'Before the plaintiffs are entitled to recover in this case, you must find and believe from the evidence that if there was an explosion of natural gas in the Martin building in question, that gas came from the leak in the service pipe line exhibited to you in evidence. If the explosion in question or any damage occasioned to the Martin building as a result of explosion or fire was caused by any other source of natural gas, if it was a natural gas explosion, came from any other source than the leaks mentioned in evidence and as exhibited before you in the service pipe in question, then under those facts and circumstances the plaintiffs in this case are not entitled to a verdict at your hands and you should return a verdict in favor of the defendant in this case on all three of the forms of verdict that will be submitted to you.
'Under the law and the facts of this case, the defendant's only duty in respect to that service line arose, if it ever did arise, after the defendant had some knowledge of the leakage of gas from that particular service line, or notice of a defect in said line which would imminently cause gas to leak therefrom if it was not replaced or repaired, and thereafter to take such reasonable steps as were necessary to prevent the danger arising from the escape of any natural gas from any defect in said line thereafter remaining operative. * * *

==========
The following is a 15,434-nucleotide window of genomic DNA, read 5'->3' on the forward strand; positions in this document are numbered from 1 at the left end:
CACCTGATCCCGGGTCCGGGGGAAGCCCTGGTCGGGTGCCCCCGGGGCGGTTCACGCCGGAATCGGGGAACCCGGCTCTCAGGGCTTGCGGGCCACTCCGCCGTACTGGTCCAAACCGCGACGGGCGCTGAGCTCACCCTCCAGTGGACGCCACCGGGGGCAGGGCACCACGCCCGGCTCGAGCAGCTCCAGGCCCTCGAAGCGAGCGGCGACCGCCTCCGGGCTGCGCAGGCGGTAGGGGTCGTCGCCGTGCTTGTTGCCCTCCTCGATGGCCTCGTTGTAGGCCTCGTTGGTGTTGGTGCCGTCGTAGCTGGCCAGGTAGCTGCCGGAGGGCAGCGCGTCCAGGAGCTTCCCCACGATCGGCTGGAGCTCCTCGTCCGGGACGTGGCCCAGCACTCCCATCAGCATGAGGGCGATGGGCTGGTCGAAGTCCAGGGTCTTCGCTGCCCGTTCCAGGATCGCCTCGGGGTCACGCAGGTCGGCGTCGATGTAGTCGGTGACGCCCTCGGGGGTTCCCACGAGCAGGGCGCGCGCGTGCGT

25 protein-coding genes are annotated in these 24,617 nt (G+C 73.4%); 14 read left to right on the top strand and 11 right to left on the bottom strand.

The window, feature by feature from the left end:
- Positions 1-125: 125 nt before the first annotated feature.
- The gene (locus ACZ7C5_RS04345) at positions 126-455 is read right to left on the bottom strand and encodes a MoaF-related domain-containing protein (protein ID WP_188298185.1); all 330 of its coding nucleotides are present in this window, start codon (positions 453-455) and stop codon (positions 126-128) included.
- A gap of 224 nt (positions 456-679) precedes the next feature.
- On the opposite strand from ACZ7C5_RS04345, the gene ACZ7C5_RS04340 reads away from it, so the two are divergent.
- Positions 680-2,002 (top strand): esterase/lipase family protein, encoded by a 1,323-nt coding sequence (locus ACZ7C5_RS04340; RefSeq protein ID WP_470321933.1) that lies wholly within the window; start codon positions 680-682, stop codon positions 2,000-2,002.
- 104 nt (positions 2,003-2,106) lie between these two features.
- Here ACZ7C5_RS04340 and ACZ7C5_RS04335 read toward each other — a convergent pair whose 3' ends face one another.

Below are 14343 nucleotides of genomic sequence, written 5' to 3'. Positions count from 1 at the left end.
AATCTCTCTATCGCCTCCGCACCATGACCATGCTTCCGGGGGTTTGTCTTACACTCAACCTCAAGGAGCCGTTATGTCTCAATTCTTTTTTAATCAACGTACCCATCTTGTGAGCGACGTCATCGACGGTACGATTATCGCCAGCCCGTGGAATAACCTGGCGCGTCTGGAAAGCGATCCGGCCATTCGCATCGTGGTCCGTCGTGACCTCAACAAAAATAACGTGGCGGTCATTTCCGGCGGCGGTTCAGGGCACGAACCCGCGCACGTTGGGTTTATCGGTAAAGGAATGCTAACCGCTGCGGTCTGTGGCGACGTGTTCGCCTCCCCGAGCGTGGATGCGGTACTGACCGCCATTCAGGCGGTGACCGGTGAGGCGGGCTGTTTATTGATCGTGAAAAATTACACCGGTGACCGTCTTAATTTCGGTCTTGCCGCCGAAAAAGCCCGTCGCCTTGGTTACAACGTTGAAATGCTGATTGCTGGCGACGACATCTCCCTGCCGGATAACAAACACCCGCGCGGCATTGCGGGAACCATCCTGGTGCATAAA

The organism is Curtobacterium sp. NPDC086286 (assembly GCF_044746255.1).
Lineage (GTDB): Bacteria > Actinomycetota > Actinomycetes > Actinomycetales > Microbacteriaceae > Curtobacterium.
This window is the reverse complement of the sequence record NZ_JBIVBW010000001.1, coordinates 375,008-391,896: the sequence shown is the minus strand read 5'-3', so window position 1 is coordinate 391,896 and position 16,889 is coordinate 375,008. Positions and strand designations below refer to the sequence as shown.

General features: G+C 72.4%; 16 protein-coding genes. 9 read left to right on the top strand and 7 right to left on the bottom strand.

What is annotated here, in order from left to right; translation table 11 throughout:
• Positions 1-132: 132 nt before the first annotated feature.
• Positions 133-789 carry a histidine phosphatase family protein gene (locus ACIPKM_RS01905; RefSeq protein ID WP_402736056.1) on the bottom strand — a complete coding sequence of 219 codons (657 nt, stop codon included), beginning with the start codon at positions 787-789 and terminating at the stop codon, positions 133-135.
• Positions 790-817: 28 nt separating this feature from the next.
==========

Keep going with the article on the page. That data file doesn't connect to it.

'Under the law, as I say to you, the service line in question, that is, from the shut-off cock to the curb line in Moreau Street to the building, belonged to Mr. Martin and it was the duty of Mr. Martin to keep that service line in safe operating condition and free from holes from which natural gas might escape.
'So it comes down to this, in this statement of the law that I have given to you, that if the defendant had knowledge or means of knowledge of an actual leak in this service line, then the defendant was required to use ordinary care in respect to that knowledge of any such leak. If the defendant had knowledge of surrounding facts and circumstances which would lead the defendant to know and have notice that there was an imminent danger, that is, a danger within a reasonably short period of time, which an ordinarily prudent and careful person would consider as a reasonable period of time, that if this particular pipe had a defect in it it would leak gas, then the defendant would be required to take some action in respect to the service line. But if the defendant did not have actual knowledge of the leaking of gas from the service line or by the exercise of due care could not have had such knowledge, and there were no facts revealed to the defendant from which the defendant would have knowledge or notice that there was imminent danger of a leak in the service line, that any conditions existing in the service line liable to leak gas were remote or contingent, then the defendant would not be liable and there was no duty on the part of the defendant in this case to take any action in respect to this particular piece of service line that was introduced in evidence before you.'